Back to these cookies. It took me literally dozens of tries to get this recipe to “really wonderful” status. I may or may not have cried a single tear when I took my first bite after (basically) perfecting my recipe. These cookies, as photographed, were made with vegan butter, but you can just as easily make them with softened coconut oil. The result will give you a slightly more dense, slightly more crisp cookie, but I can’t make up my mind which version I love more. I like adding vanilla powder, along with vanilla extract, because it gives it a little extra somethin’ somethin’, but if you don’t have vanilla powder, don’t sweat it. They’re great without it. Same goes for the fancy salt flakes on top. You can refrigerate the dough prior to baking, if you’d like a more intensified flavor, but if you don’t have the time (or patience) for that, I hear ya. Also, you’re going to want to take a nibble or two of the dough before you start scooping. It’s the best. Or, I mean “Really Wonderful”…
- ½ cup vegan butter, room temperature or 1/2 cup coconut oil, softened
- ¾ cup coconut sugar
- 4 tablespoons aquafaba
- 1 teaspoon vanilla extract
- ½ teaspoon vanilla powder, optional
- ½ teaspoon baking soda
- ¼ teaspoon baking powder
- ¼ teaspoon salt
- 1½ cups gluten-free flour blend (I use Bob's Red Mill 1-to-1 Gluten Free Baking Blend)
- 1 cup vegan chocolate chips
- sea salt flakes, optional
- Preheat the oven to 350. Line two baking sheets with parchment paper.
- In a large bowl, use a hand mixer to cream together the butter (or coconut oil) with the coconut sugar, about 3 to 4 minutes. Once completely combined and creamy, add the aquafaba, vanilla extract, vanilla powder (if using), baking soda, baking powder, and salt. Use the hand mixer to blend until fully combined. Add the flour and mix just until combined. Fold in the chocolate chips.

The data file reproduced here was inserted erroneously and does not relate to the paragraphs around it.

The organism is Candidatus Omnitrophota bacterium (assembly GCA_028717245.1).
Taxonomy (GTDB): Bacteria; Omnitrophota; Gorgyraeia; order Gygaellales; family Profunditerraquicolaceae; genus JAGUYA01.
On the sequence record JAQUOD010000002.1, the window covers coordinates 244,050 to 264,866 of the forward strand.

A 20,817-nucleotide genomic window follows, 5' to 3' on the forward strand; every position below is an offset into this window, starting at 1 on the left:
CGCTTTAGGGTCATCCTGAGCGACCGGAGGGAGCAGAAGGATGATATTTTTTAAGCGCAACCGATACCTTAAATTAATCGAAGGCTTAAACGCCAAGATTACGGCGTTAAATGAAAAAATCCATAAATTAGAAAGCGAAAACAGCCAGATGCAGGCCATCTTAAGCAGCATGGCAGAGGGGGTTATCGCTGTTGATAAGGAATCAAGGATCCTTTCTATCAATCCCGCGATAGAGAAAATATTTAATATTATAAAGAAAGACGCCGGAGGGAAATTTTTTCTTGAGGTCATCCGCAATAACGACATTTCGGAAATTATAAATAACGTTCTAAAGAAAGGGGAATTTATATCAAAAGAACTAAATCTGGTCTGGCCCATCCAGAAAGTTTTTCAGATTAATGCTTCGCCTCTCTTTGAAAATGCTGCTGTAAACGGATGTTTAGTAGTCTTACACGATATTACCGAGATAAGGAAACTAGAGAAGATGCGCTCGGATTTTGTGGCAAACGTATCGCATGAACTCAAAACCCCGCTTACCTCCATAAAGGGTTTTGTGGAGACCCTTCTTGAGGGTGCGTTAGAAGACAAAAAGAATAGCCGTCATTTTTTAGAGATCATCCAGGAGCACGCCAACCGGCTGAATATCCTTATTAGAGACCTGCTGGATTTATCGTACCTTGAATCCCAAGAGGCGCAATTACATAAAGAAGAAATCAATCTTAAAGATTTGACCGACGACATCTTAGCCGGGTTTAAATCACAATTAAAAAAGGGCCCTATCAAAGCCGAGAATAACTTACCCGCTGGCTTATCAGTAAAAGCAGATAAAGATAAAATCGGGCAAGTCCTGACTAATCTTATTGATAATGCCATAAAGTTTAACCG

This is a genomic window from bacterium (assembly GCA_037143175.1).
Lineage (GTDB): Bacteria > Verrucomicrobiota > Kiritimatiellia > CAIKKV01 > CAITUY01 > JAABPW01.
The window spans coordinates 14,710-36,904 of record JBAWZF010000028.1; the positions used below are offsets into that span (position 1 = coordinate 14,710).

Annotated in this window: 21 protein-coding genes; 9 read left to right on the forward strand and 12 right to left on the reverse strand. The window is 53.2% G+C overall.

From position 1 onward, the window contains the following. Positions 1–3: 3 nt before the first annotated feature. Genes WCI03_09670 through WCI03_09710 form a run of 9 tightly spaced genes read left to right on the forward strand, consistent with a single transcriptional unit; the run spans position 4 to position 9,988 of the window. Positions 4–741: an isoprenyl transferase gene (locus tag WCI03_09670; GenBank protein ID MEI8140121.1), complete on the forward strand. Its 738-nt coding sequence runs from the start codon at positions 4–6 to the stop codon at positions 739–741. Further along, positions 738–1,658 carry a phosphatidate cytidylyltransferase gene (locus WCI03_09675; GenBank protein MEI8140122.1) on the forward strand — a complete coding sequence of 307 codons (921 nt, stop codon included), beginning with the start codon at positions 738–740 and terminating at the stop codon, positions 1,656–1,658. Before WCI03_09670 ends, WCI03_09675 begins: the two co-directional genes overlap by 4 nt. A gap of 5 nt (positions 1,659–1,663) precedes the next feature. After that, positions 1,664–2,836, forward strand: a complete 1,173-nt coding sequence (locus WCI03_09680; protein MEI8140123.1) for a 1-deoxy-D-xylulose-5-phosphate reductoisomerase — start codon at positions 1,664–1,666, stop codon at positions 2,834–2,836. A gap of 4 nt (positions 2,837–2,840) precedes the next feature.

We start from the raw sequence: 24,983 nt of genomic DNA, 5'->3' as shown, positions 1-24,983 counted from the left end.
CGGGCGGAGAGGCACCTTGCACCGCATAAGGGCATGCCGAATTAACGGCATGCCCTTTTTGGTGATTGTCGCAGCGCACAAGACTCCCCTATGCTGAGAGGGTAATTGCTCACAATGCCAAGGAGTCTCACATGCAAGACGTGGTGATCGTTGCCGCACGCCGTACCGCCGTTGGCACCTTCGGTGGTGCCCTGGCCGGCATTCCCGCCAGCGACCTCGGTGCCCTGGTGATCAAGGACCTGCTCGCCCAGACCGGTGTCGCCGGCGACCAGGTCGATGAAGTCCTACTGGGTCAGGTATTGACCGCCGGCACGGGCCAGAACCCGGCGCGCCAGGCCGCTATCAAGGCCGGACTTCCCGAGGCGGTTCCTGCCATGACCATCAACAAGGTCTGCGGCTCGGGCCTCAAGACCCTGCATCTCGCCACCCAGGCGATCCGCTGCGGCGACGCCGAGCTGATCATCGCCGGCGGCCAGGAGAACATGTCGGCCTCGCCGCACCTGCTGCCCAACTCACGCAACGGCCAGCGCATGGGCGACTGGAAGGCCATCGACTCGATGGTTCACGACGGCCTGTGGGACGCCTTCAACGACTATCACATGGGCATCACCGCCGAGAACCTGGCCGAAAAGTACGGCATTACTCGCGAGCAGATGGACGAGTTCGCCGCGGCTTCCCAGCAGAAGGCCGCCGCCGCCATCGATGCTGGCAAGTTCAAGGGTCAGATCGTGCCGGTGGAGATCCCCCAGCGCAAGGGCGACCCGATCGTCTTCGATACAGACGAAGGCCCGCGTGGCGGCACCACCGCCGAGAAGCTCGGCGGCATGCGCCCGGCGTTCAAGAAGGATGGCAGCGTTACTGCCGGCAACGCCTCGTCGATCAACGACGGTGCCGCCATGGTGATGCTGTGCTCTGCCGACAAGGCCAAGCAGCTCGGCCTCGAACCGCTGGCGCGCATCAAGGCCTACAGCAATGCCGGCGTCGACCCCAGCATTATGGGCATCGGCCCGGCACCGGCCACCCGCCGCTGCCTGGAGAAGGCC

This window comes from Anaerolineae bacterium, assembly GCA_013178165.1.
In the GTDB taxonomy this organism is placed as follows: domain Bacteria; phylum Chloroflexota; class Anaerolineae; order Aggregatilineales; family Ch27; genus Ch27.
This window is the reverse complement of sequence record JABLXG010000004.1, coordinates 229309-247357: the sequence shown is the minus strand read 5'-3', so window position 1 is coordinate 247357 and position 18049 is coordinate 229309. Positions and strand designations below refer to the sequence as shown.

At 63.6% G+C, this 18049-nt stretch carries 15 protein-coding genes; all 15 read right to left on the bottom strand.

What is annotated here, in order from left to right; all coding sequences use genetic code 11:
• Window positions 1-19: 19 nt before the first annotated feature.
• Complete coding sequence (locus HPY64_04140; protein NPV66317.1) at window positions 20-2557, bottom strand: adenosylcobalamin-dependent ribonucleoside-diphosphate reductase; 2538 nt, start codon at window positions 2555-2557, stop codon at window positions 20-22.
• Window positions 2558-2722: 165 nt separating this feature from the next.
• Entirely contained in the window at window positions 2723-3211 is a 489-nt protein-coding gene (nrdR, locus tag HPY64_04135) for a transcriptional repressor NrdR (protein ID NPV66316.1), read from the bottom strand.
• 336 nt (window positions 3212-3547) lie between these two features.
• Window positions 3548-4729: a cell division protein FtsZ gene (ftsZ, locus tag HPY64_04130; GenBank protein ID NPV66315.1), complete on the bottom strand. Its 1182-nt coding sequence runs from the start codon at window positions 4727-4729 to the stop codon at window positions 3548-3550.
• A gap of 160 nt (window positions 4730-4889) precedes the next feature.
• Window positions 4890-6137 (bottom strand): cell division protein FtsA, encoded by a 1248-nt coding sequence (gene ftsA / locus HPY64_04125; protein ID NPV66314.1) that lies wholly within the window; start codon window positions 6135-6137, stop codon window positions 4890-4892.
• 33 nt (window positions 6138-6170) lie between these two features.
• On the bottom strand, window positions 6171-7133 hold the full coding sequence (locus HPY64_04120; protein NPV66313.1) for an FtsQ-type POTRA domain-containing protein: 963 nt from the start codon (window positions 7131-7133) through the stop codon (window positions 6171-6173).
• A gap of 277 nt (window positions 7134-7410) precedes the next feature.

- Scoop 1.5 tablespoon scoops of the dough onto the prepared baking sheets until all of the dough is used. Use your fingers or the back of a measuring cup to gently press the cookies down a little (they'll spread a little bit, but not much). Sprinkle with salt flakes (if using).
- Bake for 10 to 12 minutes or until the cookies are slightly firm (but not crispy). Remove from the oven and let the cookies cool on the baking sheets for about 10 minutes before transferring to a rack to cool. Store in an airtight container for 3 to 4 days. Enjoy!
UPDATE (8/31/16): I discovered that if I freeze the dough for about 15-20 minutes, then scoop, don't gently press the dough, sprinkle salt, and bake for 11-12 minutes, they spread beautifully, getting those classic lumps and cracks seen in regular CC Cookies. Alternatively, you could refrigerate the dough for about 45-60 minutes to get the same effect. You should wait until you take the dough out to start preheating the oven, though.
Or you can just follow the original instructions. Your choice.
What’s your opinion on chocolate chips? This may be a trick question…
*I am so sorry if I just called you an asshole. No offense intended.
Photography by Chris Miller